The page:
For decades now, it’s been fashionable to demonize government. After all, that’s what billions of dollars invested in right-wing think tanks and media outlets will buy you. There also are genuine abuses by bureaucrats. But lax government oversight can be a scandal, too, as Bill Moyers and Michael Winship note.
The release of the new movie adaptation of The Great Gatsby has renewed interest in the troubled life and early death of author F. Scott Fitzgerald. There’s also the question of how much he was paid for his materwork and the issue of his controversial burial, as Michael Winship recalls.
It’s become trendy in some circles – mostly on the Right since the election of the first African-American president but also a bit on the Left – to talk breezily of armed revolution. But bloodshed is wrongheaded and reckless when political space remains for democratic change, say Bill Moyers and Michael Winship.
As the gun carnage continues across the United States, the Right won’t stop peddling its bogus historical claims about the Second Amendment and rallying its gullible supporters to fight even modest safety laws. But victims of gun violence are finally fighting back, write Bill Moyers and Michael Winship.
Special interests with lots of money continue to be heard in Congress; the average citizen not so much. Thus, corporate tax breaks are protected while programs to help people and build the country are cut, as Bill Moyers and Michael Winship explain.
Besides battering down the walls of racial segregation, Martin Luther King Jr. demanded that America address its economic barriers to fairness and justice, a challenge that may have earned him even more contempt from the power structure, as Bill Moyers and Michael Winship note.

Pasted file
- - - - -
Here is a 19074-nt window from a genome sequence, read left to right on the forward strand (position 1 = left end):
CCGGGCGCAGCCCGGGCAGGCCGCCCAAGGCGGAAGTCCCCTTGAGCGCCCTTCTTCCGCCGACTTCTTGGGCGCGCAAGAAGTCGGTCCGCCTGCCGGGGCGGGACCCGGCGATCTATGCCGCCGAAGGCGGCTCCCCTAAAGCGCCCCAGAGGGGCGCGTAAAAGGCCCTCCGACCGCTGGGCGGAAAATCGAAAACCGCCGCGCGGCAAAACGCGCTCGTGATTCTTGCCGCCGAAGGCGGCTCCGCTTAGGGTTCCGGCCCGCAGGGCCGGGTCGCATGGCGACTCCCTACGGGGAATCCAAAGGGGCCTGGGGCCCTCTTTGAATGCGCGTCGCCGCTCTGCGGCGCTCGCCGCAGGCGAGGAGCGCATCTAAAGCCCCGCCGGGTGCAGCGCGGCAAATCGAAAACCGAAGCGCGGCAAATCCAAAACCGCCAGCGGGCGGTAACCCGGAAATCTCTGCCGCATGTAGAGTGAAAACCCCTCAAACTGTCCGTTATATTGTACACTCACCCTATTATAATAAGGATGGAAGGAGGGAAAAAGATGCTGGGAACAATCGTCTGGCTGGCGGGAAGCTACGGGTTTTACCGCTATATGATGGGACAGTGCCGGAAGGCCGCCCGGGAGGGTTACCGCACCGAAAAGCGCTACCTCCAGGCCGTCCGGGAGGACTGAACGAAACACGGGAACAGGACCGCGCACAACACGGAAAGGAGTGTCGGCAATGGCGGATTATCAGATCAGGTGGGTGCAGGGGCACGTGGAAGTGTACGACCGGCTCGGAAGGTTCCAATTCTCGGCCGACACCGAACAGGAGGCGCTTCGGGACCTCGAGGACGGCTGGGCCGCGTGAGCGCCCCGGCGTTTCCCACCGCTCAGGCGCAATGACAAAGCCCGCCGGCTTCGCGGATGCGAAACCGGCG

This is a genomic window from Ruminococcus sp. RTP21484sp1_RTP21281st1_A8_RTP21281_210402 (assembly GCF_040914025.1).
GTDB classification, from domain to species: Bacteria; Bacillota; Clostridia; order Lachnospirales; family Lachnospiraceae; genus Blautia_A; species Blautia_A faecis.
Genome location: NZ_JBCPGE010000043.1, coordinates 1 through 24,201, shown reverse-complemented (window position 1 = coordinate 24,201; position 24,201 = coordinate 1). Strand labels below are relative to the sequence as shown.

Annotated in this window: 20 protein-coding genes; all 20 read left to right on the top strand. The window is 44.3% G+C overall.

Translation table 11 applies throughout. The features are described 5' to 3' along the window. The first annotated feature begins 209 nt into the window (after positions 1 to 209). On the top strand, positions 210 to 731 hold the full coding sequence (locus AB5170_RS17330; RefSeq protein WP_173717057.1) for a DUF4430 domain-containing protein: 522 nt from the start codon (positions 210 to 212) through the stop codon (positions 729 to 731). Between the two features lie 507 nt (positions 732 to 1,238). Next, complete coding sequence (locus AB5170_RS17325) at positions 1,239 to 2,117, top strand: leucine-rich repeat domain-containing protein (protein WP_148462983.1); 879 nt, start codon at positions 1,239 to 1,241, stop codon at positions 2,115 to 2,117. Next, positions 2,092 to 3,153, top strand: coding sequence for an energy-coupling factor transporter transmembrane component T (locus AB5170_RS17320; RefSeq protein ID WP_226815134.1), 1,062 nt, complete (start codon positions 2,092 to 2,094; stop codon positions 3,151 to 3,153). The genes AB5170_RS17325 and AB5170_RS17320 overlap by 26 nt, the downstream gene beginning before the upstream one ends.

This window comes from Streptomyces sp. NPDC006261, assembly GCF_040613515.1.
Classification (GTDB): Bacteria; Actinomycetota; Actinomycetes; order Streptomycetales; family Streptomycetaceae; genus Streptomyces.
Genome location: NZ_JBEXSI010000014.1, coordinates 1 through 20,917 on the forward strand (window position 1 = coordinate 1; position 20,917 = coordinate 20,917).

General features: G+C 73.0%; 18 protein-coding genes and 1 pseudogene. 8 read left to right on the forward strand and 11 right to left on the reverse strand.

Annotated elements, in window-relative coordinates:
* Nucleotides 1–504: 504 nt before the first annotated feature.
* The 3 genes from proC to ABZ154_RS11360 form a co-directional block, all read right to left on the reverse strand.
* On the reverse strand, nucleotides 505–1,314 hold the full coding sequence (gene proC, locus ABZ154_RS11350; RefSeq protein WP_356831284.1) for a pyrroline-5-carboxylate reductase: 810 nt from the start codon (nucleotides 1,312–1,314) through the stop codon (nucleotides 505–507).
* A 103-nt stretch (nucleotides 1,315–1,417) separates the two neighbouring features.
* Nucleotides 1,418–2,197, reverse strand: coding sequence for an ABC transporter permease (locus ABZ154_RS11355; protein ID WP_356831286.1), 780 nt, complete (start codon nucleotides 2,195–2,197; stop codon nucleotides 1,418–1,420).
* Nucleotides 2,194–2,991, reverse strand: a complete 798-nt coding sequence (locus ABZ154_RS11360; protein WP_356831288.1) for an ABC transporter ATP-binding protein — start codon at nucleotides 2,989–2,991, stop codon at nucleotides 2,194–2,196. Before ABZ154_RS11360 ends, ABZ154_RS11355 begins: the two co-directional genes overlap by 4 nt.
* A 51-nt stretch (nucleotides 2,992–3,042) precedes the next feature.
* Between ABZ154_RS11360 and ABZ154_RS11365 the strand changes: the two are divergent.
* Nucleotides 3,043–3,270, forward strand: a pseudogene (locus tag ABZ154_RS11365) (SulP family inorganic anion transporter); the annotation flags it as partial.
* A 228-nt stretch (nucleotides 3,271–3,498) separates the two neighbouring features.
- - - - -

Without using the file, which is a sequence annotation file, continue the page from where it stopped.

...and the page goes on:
The Republican Party that emerged from Vietnam and Watergate was determined to obliterate the lessons learned, and the Democrats veered between timidity and complicity as those lessons were unlearned. Now, the key lessons are more reminiscence than real, as Michael Winship laments.
Jack Lew, the new U.S. Treasury Secretary, follows in the footsteps of other Wall Street insiders to hold that position. His Cayman accounts and “golden parachutes” also may make it hard for him to put himself in the shoes of average Americans, as Michael Winship notes.
Federal conflict-of-interest laws restrict what former government officials can do if they leave to take jobs as lobbyists, but there remains much flexibility both in Washington and state capitals for the revolving door to keep spinning, say Bill Moyers and Michael Winship.
Many Americans are still shocked that Wall Street bankers who ruined the economy escaped any serious punishment from government regulators. But one problem is that many of those regulators, including the new choice to head the SEC, have been rotating through the golden revolving door, say Bill Moyers and Michael Winship.